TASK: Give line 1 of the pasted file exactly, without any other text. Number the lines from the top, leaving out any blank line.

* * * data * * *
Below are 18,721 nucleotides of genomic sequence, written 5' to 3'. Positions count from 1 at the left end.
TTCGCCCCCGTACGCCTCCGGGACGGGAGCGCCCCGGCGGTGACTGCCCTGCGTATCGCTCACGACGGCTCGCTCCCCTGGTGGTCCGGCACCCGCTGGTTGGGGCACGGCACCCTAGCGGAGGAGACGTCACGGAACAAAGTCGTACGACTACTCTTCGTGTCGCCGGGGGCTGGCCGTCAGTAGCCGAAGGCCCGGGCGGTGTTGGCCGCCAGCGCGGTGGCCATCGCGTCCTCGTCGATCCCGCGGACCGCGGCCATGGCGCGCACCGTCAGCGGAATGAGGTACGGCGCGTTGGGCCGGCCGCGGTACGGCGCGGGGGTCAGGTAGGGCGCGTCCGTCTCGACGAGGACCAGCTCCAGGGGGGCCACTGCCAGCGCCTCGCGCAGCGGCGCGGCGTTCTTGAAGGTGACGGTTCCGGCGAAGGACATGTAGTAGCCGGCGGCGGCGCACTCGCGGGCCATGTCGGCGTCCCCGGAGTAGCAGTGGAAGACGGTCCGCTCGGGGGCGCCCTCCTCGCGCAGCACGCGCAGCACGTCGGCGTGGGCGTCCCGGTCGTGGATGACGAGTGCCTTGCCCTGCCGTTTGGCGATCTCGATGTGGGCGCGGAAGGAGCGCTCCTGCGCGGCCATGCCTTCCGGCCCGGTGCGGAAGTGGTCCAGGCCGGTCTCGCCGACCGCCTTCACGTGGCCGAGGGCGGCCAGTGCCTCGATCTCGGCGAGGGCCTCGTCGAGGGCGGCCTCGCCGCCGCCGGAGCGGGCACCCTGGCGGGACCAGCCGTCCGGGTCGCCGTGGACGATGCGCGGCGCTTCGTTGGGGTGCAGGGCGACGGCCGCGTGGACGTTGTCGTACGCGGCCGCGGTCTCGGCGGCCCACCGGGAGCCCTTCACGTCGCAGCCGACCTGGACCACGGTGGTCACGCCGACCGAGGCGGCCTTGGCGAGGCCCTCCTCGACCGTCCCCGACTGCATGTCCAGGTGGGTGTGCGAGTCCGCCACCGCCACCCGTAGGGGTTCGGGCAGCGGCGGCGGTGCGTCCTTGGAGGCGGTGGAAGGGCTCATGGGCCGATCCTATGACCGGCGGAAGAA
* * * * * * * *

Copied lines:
Below are 18,721 nucleotides of genomic sequence, written 5' to 3'. Positions count from 1 at the left end.